Bangkok Post

Games delay a big relief for sponsors



>>LONDON: The decision to postpone the Tokyo Olympics until 2021 will be welcomed by the sponsors who pay hundreds of millions to be associated with the event, according to experts.

Faced with growing internatio­nal pressure, the Internatio­nal Olympic Committee (IOC) on Tuesday delayed the July 24-Aug 9 Games, a move never before seen in peacetime in the event’s 124-year history.

British advertisin­g veteran Martin Sorrell, who founded advertisin­g giant WPP and sits on the IOC’s Communicat­ions Commission, told AFP that delaying the Games was logical given the coronaviru­s pandemic and a resulting recession he compares only to that created by war.

“The [local and internatio­nal] sponsors would prefer next year in any case given the chaos that is going on at the moment,” he said in a phone interview.

“So this works out for both sets of sponsors.”

Sorrell, who left WPP in 2018, concedes there are hurdles to be overcome such as the availabili­ty of the venues and the timetable — the IOC has left the door open to a spring Olympics — but believes the “extremely competent” Japanese organisers would deal with those changes.

But he foresaw the Games taking place in more propitious financial times.

“People ask me if this recession is different to others. I say there has been nothing like it before — the only comparison is wartime,” he said.

“I have experience­d several in my life, such as the oil slump of the 80s, the dotcom in 2001 and 2008.

“Nothing has been as quick as this. There will be a fallout for some but there will be a recovery.

“Q2 [the second quarter] will be very difficult this year, Q3 less so and Q4 better, so there will be some signs of recovery by the time the Games come round.”

Michael Payne, the IOC’s former head of marketing, dismisses the belief in some quarters that IOC president Thomas Bach and the organisers’ ultimate decision was beholden to the wishes of their respective commercial partners.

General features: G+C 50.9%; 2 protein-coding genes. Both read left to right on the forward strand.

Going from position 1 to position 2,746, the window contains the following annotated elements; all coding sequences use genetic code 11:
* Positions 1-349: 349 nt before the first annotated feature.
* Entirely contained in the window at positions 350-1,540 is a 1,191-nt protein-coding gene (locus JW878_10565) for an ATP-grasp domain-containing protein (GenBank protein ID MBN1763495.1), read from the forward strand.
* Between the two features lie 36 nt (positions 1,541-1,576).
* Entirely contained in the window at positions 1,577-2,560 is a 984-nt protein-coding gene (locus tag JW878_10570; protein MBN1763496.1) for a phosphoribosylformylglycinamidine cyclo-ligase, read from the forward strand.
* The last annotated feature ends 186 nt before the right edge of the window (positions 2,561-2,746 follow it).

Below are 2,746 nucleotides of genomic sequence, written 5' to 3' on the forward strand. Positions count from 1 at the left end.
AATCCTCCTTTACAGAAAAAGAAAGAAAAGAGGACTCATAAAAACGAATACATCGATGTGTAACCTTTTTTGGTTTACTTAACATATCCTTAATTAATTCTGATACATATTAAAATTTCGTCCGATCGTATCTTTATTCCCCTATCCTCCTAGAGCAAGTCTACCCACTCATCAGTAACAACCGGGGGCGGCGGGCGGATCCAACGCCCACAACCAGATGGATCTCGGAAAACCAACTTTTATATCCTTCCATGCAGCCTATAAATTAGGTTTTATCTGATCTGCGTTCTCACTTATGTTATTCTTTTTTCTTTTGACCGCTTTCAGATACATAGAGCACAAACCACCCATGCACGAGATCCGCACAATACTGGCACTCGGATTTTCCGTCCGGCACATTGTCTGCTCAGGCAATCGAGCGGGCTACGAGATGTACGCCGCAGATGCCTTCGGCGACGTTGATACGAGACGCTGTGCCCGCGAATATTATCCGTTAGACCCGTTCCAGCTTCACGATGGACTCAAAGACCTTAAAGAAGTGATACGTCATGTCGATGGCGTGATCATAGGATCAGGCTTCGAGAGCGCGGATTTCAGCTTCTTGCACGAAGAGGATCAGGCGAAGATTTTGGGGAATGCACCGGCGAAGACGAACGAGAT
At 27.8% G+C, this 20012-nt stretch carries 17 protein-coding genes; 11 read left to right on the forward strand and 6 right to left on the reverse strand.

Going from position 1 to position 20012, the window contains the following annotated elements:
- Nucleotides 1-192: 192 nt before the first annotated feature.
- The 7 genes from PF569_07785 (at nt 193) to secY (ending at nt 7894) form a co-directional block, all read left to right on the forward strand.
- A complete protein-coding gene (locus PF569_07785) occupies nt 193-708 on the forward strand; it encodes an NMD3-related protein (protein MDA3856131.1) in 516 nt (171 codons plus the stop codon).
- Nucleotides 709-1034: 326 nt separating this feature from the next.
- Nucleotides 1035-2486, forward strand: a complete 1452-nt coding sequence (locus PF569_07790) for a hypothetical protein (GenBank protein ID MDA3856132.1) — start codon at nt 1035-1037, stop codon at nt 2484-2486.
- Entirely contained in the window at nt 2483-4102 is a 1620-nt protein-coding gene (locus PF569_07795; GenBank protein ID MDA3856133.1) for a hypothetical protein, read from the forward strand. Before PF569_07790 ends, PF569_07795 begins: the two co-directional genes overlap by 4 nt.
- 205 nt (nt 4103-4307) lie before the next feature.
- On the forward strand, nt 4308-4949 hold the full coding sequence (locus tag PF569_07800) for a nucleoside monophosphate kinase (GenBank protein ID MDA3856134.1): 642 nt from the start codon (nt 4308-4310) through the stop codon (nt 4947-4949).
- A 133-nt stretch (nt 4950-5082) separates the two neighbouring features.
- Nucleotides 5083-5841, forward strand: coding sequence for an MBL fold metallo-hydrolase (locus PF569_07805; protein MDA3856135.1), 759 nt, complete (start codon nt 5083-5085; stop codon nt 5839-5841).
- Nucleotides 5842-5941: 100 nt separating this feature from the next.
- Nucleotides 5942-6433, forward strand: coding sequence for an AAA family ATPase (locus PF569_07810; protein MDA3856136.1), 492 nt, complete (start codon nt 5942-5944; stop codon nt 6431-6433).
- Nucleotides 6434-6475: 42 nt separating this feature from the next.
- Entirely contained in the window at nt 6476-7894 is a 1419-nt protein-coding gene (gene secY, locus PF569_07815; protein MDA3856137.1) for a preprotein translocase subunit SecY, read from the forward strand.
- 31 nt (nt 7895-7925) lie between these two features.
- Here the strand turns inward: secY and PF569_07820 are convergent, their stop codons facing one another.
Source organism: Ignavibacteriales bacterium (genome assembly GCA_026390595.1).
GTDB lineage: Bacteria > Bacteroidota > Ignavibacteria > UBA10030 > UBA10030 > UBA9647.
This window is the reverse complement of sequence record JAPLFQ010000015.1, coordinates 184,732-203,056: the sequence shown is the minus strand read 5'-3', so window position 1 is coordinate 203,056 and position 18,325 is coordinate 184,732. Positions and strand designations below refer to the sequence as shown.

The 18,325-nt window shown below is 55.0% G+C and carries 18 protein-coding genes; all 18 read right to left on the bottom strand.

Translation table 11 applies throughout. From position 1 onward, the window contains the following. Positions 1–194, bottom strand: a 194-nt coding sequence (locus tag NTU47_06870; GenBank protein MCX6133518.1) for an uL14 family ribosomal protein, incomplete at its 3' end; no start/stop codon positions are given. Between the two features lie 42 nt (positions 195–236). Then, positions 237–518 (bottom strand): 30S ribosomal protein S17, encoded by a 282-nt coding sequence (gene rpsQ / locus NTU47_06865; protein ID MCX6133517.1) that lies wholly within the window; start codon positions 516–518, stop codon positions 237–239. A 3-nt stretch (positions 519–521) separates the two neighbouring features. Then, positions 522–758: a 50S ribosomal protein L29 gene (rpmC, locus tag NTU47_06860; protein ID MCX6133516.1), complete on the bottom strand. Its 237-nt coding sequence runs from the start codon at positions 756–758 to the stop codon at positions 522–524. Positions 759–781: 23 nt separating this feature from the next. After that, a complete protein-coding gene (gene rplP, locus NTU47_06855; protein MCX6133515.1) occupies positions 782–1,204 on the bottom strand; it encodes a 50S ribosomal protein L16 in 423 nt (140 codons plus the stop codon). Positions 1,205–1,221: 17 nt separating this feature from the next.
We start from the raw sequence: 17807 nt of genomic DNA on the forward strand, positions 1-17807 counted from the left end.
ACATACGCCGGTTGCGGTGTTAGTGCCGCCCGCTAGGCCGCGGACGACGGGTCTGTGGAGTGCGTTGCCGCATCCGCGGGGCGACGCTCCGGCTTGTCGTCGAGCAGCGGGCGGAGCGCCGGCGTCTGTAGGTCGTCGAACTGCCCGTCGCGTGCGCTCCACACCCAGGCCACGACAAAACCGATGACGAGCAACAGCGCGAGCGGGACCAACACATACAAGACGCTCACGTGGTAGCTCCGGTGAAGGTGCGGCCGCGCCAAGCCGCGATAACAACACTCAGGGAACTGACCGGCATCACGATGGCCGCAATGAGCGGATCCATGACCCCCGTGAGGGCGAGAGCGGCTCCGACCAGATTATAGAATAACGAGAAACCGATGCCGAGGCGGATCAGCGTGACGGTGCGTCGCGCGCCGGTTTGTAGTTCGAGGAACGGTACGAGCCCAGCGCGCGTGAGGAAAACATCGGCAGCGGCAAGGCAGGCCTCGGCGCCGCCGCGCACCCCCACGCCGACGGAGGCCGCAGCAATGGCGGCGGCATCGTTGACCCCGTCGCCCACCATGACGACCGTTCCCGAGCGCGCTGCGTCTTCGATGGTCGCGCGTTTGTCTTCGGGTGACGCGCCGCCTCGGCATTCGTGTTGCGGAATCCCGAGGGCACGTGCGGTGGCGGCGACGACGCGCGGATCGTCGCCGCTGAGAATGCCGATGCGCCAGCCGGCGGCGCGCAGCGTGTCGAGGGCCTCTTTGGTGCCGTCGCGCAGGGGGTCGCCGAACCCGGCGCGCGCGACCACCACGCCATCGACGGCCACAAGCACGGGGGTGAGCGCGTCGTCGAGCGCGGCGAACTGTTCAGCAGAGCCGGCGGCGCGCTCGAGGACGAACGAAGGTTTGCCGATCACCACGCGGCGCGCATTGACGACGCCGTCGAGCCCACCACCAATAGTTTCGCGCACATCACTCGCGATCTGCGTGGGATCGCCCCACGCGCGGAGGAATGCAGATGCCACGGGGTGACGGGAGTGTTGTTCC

“Nothing could be further from the truth that the IOC decision-making process is driven by commercial partners,” the 62-year-old Irishman told AFP.

“They would have been informed but not consulted. However, the decision would have been 100% driven by sporting concerns.”

Payne, who in nearly two decades at the IOC was widely credited with transformi­ng its brand and finances by attracting vast sponsorshi­p, said the IOC was less commercial than other sporting bodies.

“The football leagues and Formula One are much more commercial entities even if the sums of money are much smaller,” he said.

“[American broadcaste­r] NBC do not have a seat at the table when host cities are decided.”

Becoming a so-called TOP (The

Olympic Partner Programme establishe­d by the IOC in 1985) does not come cheap.

The dozen current members — including Coca-Cola, General Electric and Omega — will have invested well over US$100 million each to become one of the main providers for the Tokyo Games.

Key concepts

Terrence Burns was an IOC marketing executive and is now executive vice-president of Global Sport for marketing and brand company Engine Shop, advising one of the TOP sponsors, insurance firm Allianz, on the strategic aspects of their IOC partnershi­p.

Burns, who since leaving the IOC has played a key role in five successful Olympic bid city campaigns, told AFP the postponeme­nt has caused little fuss because they will retain the 2020 Tokyo Games name despite being shifted into next year.

“This is unpreceden­ted for all sponsors whose rights either end, begin, or extend at the end of this quadrennia­l [2020] and into the next,” he said.

“The key concepts to make this unique situation work are flexibilit­y and fairness.

“Fortunatel­y, Olympic sponsorshi­p agreements are precise and succinct as to the use of which Olympic intellectu­al property can be used where, how, and when... and by whom.”

Burns said the IOC provided clarity and thereby reassuranc­e to those whose contracts were due to come to an end in 2020.

“The IOC has already stated that sponsors of the Tokyo Games whose rights were set to expire this year will be extended through the Games next year,” he said.

“Accommodat­ions will need to be made in certain categories, but I personally do not see any issues that will prove difficult, let alone insurmount­able.”

Burns said he believed the Games next year would be unique in the emotional punch they could deliver as the world recovers from the pandemic.

“The Olympics, at least to me, are as much about optimism and hope as they are about sport,” he said.

“If the global crisis is contained and or is over by next year, I think the Games will provide for a unique and amazing celebratio­n of humanity and triumph.”

 ??  ?? TICK-TOCK, TICK-TOCK: People walk past what was a 2020 Olympics countdown clock which now shows current date and time in Tokyo.
TICK-TOCK, TICK-TOCK: People walk past what was a 2020 Olympics countdown clock which now shows current date and time in Tokyo.

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